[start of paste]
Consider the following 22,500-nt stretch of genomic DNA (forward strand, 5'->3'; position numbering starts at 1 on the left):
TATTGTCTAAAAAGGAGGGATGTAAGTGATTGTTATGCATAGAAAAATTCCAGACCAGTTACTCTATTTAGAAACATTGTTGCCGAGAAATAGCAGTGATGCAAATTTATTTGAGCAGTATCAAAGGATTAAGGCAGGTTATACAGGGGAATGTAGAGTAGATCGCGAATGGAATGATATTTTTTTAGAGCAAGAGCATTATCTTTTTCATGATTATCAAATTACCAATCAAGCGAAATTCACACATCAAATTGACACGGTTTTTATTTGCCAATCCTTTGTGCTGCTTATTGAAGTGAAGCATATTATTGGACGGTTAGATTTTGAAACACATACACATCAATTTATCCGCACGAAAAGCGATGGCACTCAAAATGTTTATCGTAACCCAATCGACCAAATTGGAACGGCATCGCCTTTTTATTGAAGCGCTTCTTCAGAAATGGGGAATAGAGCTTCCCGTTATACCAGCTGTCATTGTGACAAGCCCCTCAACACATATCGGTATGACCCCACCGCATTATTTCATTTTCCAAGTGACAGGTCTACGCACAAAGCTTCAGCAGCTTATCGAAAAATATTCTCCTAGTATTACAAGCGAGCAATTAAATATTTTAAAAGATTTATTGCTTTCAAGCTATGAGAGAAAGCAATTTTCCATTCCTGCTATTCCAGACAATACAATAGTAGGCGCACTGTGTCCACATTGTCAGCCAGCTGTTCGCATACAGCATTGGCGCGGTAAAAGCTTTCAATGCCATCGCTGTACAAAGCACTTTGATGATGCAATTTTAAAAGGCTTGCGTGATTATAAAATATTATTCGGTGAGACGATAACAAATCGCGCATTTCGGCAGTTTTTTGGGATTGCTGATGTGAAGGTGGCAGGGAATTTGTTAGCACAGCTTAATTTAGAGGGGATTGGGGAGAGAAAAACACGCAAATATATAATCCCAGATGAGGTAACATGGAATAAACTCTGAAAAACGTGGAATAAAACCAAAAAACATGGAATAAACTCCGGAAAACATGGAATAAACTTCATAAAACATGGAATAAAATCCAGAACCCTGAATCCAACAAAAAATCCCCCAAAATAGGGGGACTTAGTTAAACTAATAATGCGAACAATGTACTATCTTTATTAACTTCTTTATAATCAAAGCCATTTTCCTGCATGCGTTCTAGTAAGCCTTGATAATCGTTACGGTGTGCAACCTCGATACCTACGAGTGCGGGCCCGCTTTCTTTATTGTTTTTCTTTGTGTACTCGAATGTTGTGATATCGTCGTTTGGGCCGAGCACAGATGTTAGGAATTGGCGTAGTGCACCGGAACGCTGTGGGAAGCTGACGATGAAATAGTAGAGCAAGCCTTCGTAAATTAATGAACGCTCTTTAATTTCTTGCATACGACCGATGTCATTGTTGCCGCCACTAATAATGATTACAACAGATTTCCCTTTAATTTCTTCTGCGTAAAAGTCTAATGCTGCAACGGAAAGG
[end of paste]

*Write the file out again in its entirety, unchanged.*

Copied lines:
Consider the following 22,500-nt stretch of genomic DNA (forward strand, 5'->3'; position numbering starts at 1 on the left):
TATTGTCTAAAAAGGAGGGATGTAAGTGATTGTTATGCATAGAAAAATTCCAGACCAGTTACTCTATTTAGAAACATTGTTGCCGAGAAATAGCAGTGATGCAAATTTATTTGAGCAGTATCAAAGGATTAAGGCAGGTTATACAGGGGAATGTAGAGTAGATCGCGAATGGAATGATATTTTTTTAGAGCAAGAGCATTATCTTTTTCATGATTATCAAATTACCAATCAAGCGAAATTCACACATCAAATTGACACGGTTTTTATTTGCCAATCCTTTGTGCTGCTTATTGAAGTGAAGCATATTATTGGACGGTTAGATTTTGAAACACATACACATCAATTTATCCGCACGAAAAGCGATGGCACTCAAAATGTTTATCGTAACCCAATCGACCAAATTGGAACGGCATCGCCTTTTTATTGAAGCGCTTCTTCAGAAATGGGGAATAGAGCTTCCCGTTATACCAGCTGTCATTGTGACAAGCCCCTCAACACATATCGGTATGACCCCACCGCATTATTTCATTTTCCAAGTGACAGGTCTACGCACAAAGCTTCAGCAGCTTATCGAAAAATATTCTCCTAGTATTACAAGCGAGCAATTAAATATTTTAAAAGATTTATTGCTTTCAAGCTATGAGAGAAAGCAATTTTCCATTCCTGCTATTCCAGACAATACAATAGTAGGCGCACTGTGTCCACATTGTCAGCCAGCTGTTCGCATACAGCATTGGCGCGGTAAAAGCTTTCAATGCCATCGCTGTACAAAGCACTTTGATGATGCAATTTTAAAAGGCTTGCGTGATTATAAAATATTATTCGGTGAGACGATAACAAATCGCGCATTTCGGCAGTTTTTTGGGATTGCTGATGTGAAGGTGGCAGGGAATTTGTTAGCACAGCTTAATTTAGAGGGGATTGGGGAGAGAAAAACACGCAAATATATAATCCCAGATGAGGTAACATGGAATAAACTCTGAAAAACGTGGAATAAAACCAAAAAACATGGAATAAACTCCGGAAAACATGGAATAAACTTCATAAAACATGGAATAAAATCCAGAACCCTGAATCCAACAAAAAATCCCCCAAAATAGGGGGACTTAGTTAAACTAATAATGCGAACAATGTACTATCTTTATTAACTTCTTTATAATCAAAGCCATTTTCCTGCATGCGTTCTAGTAAGCCTTGATAATCGTTACGGTGTGCAACCTCGATACCTACGAGTGCGGGCCCGCTTTCTTTATTGTTTTTCTTTGTGTACTCGAATGTTGTGATATCGTCGTTTGGGCCGAGCACAGATGTTAGGAATTGGCGTAGTGCACCGGAACGCTGTGGGAAGCTGACGATGAAATAGTAGAGCAAGCCTTCGTAAATTAATGAACGCTCTTTAATTTCTTGCATACGACCGATGTCATTGTTGCCGCCACTAATAATGATTACAACAGATTTCCCTTTAATTTCTTCTGCGTAAAAGTCTAATGCTGCAACGGAAAGG